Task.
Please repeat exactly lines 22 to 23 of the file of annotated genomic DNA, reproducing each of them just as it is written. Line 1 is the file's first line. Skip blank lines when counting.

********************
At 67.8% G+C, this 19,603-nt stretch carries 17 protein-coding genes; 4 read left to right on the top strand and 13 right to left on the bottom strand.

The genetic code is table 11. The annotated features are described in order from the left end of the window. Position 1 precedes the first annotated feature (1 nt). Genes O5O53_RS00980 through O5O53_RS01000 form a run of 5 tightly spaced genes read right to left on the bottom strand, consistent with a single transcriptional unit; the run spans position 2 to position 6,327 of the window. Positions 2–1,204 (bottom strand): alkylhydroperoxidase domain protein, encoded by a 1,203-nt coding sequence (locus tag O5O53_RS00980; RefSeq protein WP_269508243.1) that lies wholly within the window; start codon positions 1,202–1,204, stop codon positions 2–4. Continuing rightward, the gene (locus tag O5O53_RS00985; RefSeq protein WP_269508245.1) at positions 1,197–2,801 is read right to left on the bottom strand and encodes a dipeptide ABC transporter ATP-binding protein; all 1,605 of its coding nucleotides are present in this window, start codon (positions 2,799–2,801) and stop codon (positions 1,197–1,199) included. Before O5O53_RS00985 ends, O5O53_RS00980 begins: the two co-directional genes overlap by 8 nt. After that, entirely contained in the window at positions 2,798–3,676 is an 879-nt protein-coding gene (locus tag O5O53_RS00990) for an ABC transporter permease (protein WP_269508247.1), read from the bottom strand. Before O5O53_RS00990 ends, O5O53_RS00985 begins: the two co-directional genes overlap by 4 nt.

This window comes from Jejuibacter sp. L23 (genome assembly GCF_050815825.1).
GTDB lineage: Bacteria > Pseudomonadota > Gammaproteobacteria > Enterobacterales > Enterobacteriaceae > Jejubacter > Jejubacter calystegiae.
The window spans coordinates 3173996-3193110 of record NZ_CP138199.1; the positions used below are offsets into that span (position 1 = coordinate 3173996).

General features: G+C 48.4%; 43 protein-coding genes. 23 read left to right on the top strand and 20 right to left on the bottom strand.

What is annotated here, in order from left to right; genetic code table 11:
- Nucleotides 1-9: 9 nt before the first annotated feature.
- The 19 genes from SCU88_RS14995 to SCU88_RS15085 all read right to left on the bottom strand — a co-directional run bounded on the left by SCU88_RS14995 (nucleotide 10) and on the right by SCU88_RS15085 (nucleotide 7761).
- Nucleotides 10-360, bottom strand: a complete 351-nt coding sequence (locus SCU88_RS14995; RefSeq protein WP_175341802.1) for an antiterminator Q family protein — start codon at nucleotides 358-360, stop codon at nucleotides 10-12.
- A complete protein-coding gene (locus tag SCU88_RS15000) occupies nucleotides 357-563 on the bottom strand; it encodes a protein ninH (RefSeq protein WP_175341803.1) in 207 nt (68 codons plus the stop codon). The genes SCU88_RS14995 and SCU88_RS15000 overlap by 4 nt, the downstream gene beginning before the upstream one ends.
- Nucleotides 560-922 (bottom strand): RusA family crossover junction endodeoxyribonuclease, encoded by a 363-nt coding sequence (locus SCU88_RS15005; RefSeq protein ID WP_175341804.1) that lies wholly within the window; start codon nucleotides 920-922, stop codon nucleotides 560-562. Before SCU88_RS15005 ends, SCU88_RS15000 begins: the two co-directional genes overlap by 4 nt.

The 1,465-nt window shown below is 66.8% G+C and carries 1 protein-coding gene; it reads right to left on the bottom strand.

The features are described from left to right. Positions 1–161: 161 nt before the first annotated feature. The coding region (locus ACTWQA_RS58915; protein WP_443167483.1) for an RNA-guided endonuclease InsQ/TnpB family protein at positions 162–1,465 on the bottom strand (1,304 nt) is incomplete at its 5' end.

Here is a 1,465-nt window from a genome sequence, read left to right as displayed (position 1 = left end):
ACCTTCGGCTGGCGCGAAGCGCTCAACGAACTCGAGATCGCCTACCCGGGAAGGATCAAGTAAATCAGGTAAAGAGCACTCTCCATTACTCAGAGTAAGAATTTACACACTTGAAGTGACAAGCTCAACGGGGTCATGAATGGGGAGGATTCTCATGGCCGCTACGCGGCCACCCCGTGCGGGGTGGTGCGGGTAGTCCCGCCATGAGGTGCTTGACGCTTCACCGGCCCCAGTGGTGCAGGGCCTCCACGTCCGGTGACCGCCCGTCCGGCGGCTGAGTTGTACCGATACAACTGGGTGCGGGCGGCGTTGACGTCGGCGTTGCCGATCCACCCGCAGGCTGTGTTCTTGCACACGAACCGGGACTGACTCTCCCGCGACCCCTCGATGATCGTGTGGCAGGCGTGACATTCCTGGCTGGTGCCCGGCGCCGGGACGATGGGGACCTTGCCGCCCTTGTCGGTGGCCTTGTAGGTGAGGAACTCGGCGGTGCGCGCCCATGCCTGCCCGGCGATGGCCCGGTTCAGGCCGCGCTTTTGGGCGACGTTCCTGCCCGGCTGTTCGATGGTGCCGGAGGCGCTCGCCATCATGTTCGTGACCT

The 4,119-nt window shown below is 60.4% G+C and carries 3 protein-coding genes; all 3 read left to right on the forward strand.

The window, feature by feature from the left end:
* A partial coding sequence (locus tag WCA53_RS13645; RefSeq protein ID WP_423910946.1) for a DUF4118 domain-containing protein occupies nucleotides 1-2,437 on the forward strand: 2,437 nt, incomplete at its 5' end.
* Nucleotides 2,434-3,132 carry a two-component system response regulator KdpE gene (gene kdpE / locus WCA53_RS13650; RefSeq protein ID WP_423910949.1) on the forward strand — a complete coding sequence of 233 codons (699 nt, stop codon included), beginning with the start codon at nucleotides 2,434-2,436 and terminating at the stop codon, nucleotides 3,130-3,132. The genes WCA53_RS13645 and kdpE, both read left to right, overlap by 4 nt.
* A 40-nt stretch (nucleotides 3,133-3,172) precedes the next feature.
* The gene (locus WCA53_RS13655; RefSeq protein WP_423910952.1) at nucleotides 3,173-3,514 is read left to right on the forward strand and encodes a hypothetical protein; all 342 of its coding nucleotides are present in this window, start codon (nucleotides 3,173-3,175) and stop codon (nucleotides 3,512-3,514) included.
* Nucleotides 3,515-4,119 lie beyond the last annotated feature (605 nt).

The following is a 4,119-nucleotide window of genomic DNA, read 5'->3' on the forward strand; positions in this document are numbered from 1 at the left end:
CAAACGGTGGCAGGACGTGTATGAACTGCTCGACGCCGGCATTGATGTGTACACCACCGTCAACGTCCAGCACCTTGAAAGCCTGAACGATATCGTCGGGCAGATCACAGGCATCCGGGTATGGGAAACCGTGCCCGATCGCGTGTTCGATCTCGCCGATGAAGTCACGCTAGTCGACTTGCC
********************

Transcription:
* The gene (locus WCA53_RS13655; RefSeq protein WP_423910952.1) at nucleotides 3,173-3,514 is read left to right on the forward strand and encodes a hypothetical protein; all 342 of its coding nucleotides are present in this window, start codon (nucleotides 3,173-3,175) and stop codon (nucleotides 3,512-3,514) included.
* Nucleotides 3,515-4,119 lie beyond the last annotated feature (605 nt).